Probably my favourite aspect of the whole thing was that once I had done the essay questions, the next step was a face to face interview. I immediately got to visit the place I would be working, meet the team I would be working with. It just showed that you were a bit more valued than the other firms, who would just have online assessments, numerical tests, abstract reasoning etc. That’s fine, but it doesn’t seem like a good way to be differentiating people for a role. Then you would be doing video interviews to cameras, so immediately you feel as though they’ve got to work their way through thousands of other applicants. This was different as you went into the office and expenses were paid as well, so you just felt immediately valued.
Natasha: I felt that as well – I didn’t pass one of the psychometric tests [and] you just have to do badly in one for it to flag. My numeracy is quite high but I’m a bit slower at the reasoning test, so automatically you’re no longer considered. But what I liked about the ABI application process was that you didn’t see those processes of disregarding people, which is nicer.
Jennifer: I really liked the BeApplied system. It wasn’t just the usual write a cover letter and send your CV off when you have no idea what they’re looking for. You knew what you had to answer rather than just reeling off the usual application spiel.
What advice would you all have for people who are thinking of applying this year?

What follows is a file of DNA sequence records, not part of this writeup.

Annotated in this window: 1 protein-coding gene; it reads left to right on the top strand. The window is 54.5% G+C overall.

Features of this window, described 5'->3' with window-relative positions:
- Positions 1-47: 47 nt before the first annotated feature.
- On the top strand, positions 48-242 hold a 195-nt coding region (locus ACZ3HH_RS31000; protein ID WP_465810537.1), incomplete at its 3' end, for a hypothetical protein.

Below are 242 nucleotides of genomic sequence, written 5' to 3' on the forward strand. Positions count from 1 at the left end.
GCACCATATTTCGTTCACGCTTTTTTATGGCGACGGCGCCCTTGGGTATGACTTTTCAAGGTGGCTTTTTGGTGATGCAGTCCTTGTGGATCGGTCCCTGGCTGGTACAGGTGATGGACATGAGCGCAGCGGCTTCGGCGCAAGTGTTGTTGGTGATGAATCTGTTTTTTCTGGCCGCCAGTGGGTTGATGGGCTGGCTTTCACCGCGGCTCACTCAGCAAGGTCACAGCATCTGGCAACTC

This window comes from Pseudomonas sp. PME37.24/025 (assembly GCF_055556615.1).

Natasha: Spend time properly researching the company and working out exactly what the ABI does. I know when I researched it I realised I needed to look deeper into it because it’s not complicated, but it’s not traditionally how a business works. Being able to know exactly what the ABI does is really important and was definitely worthwhile looking into.
Jennifer: The [ABI] video had come out just before I applied, which was good because it showed a bit of the culture you’re going into. It made me more relaxed knowing what the people were like. Advice-wise I would say be aware of the culture, and then that helps you feel more relaxed at interview too. It was good to know that it was less corporate than I had been expecting, and that everyone seemed friendly.
Diana: Before applying for this role I read Emma’s blog, and that was useful because it gave me an idea of what to expect. It was helpful to hear straight from the actual intern! During your interview I think it’s important to be enthusiastic. I don’t think anyone is expecting you to come in with loads of knowledge – they know that you’re still in university, so most people don’t know much about insurance coming in, but it’s about showing your enthusiasm. Ask a lot of questions, be engaged.
Ben: The most important thing I would suggest is that you don’t go into the interview thinking ‘oh God they’re looking at me, I have to show that I’m right for the role.’ You need to realise that you’re going to be working with each other and that it needs to be more like a conversation. If you think of it that like that, you’ll also avoid so many of the problems associated with nerves in interviews. It’s not a one-way process. They need to sell the job to you too.
Natasha: I think it’s as much of a personality thing as a knowledge thing, especially at our level when we don’t have that much experience. We don’t have the practical knowledge or a background working in the industry, so you need to shine as a person rather than reel off everything you’ve ever done.